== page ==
In the just-released third-quarter report, CEO Shantanu Narayen acknowledged the rapid changes up front: "Our industry is in the midst of a major transformation. We are aligning around two large initiatives: Content Authoring and Digital Marketing." And of course, he hopes to become a market leader in both categories.
Right now, the company looks nothing like the rocket-boosted growth engine it wants to be: sales flattish 2.3% year over year to just over $1 billion while GAAP earnings fell 13% to $0.39 per share. And the near future doesn't look much better: Management forecasts about 10% annual sales growth but another instance of lower earnings.
Those goals might not be terribly ambitious but still beat the Street consensus on both counts. Just remember that Adobe is jumping over a low bar here.
So Adobe's real value must lie beyond the next quarter, and rests on the two pillars of content creation and advertising that Narayen mentioned. Unfortunately, management isn't ready to talk about that longer-term promise yet. Analysts daring to ask for color on 2012 on the earnings call were swiftly batted down by either Narayan or CFO Mark Garrett with reference to the upcoming analyst day -- sometimes in sonorous two-part harmony. These guys should tour as a barbershop duo.
That said, Adobe claims to be gaining market share in the video-editing segment. That's only partly thanks to Apple's (NAS: AAPL) fumble of its latest Final Cut Pro upgrade; Adobe is also stealing former Avid Technology (NAS: AVID) customers. The addition of subscription-based upgrade plans for Adobe's Creative Suite software has helped, and should continue to do so.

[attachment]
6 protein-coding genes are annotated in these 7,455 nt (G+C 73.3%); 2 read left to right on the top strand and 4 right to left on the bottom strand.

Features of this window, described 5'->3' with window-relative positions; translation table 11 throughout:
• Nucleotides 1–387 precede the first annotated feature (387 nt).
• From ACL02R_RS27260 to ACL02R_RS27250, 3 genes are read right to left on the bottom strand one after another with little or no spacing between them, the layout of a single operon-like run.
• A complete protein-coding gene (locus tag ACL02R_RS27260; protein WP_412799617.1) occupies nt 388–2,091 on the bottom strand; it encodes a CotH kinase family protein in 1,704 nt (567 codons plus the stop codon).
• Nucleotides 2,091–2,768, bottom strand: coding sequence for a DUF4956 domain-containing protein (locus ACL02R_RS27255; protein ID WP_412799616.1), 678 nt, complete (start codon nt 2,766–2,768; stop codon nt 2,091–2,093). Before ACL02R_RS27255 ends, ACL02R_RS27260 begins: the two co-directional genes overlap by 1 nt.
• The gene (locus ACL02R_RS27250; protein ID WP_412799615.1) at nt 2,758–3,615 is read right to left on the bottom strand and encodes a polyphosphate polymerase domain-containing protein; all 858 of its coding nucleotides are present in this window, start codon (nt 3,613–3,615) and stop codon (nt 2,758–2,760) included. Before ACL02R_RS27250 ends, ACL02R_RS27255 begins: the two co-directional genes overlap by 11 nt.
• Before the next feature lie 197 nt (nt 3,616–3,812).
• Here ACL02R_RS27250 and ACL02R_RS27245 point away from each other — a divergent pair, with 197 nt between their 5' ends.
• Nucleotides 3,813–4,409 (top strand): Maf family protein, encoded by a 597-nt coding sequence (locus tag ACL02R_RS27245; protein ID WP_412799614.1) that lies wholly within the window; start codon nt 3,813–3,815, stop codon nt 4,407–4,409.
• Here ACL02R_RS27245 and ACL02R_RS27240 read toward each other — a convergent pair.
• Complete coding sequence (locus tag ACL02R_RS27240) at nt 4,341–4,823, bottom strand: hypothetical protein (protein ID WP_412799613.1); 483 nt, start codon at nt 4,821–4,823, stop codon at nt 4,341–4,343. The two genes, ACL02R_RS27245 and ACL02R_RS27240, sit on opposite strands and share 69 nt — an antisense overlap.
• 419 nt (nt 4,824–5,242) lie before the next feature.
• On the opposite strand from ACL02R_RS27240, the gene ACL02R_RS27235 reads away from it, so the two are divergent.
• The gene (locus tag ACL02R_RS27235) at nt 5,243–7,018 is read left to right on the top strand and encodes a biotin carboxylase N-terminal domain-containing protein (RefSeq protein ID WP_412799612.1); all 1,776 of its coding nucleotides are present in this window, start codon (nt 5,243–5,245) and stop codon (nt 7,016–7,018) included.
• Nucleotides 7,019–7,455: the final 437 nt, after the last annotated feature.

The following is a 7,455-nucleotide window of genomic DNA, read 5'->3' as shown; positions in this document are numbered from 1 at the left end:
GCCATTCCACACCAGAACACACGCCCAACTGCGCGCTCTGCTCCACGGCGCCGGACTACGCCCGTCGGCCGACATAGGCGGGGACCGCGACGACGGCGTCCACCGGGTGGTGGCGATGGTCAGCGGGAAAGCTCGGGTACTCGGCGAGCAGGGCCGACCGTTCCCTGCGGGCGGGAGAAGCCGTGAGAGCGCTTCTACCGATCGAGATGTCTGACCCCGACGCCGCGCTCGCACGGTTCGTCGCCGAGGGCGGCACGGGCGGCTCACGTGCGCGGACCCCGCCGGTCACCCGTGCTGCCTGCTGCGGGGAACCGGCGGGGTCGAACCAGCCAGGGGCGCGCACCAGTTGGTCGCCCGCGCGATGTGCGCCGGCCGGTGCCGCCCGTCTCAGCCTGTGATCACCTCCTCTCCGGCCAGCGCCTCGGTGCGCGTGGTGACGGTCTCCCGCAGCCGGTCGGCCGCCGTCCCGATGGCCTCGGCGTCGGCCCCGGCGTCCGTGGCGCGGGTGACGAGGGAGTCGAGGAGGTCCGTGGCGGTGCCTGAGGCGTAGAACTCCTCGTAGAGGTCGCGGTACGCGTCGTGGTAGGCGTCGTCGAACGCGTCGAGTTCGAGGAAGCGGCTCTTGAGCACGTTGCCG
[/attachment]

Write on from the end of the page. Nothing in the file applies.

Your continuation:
And in a larger sense, Adobe is adapting to the new age of digital media. HTML5 authoring tools are being baked into the Creative Suite, you can now compile iPad apps from Adobe Air projects, and the lack of Air or Flash support on Apple products no longer looks like an insurmountable obstacle.
So if Adobe delivers on this creation-and-advertising vision, the company should do well in this increasingly mobile media era. But the fact that management won't set any firm long-term goals yet makes me a bit nervous -- ask again after that analyst day in November. If your portfolio is looking for a mobility play, those butterflies might just flutter away when looking at audio-chip expert Cirrus Logic (NAS: CRUS) , voice recognition expert Nuance Communications (NAS: NUAN) , or camera-chip builderOmniVision Technologies (NAS: OVTI) instead. Even old warhorse Dolby Laboratories (NYS: DLB) is riding the portable wave in ways that Adobe doesn't. Watch this free video report to learn more about Dolby's mobile future.
At the time thisarticle was published Fool contributorAnders Bylundowns shares of OmniVision Technologies, but he holds no other position in any company mentioned. The Motley Fool owns shares of Apple and Cirrus Logic.Motley Fool newsletter serviceshave recommended buying shares of Apple, Nuance Communications, Adobe Systems, and Dolby Laboratories.Motley Fool newsletter serviceshave recommended creating a bull call spread position in Apple as well as a diagonal call position in Adobe Systems. Try any of our Foolish newsletter servicesfree for 30 days. We Fools may not all hold the same opinions, but we all believe thatconsidering a diverse range of insightsmakes us better investors. You can check outAnders' holdings and a concise bio, follow him onTwitterorGoogle+, or peruseour Foolish disclosure policy.
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